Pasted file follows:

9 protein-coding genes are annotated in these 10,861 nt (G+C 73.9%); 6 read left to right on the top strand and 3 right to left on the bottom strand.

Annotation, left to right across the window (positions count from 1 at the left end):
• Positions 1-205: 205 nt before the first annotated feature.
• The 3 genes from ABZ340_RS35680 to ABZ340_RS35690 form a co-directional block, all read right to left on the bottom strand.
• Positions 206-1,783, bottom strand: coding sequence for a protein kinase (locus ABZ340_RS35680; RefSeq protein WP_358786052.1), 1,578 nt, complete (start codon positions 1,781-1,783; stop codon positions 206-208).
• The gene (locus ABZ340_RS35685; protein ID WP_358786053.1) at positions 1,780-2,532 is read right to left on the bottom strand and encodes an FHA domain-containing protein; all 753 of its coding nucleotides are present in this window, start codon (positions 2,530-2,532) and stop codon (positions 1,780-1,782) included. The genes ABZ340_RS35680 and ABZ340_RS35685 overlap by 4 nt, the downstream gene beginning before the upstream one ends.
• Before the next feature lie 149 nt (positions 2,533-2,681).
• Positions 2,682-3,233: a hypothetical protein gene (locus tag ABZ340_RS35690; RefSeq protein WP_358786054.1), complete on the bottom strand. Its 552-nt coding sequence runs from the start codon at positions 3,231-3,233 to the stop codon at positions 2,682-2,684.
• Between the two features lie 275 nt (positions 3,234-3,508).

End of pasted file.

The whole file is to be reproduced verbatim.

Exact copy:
9 protein-coding genes are annotated in these 10,861 nt (G+C 73.9%); 6 read left to right on the top strand and 3 right to left on the bottom strand.

Annotation, left to right across the window (positions count from 1 at the left end):
• Positions 1-205: 205 nt before the first annotated feature.
• The 3 genes from ABZ340_RS35680 to ABZ340_RS35690 form a co-directional block, all read right to left on the bottom strand.
• Positions 206-1,783, bottom strand: coding sequence for a protein kinase (locus ABZ340_RS35680; RefSeq protein WP_358786052.1), 1,578 nt, complete (start codon positions 1,781-1,783; stop codon positions 206-208).
• The gene (locus ABZ340_RS35685; protein ID WP_358786053.1) at positions 1,780-2,532 is read right to left on the bottom strand and encodes an FHA domain-containing protein; all 753 of its coding nucleotides are present in this window, start codon (positions 2,530-2,532) and stop codon (positions 1,780-1,782) included. The genes ABZ340_RS35680 and ABZ340_RS35685 overlap by 4 nt, the downstream gene beginning before the upstream one ends.
• Before the next feature lie 149 nt (positions 2,533-2,681).
• Positions 2,682-3,233: a hypothetical protein gene (locus tag ABZ340_RS35690; RefSeq protein WP_358786054.1), complete on the bottom strand. Its 552-nt coding sequence runs from the start codon at positions 3,231-3,233 to the stop codon at positions 2,682-2,684.
• Between the two features lie 275 nt (positions 3,234-3,508).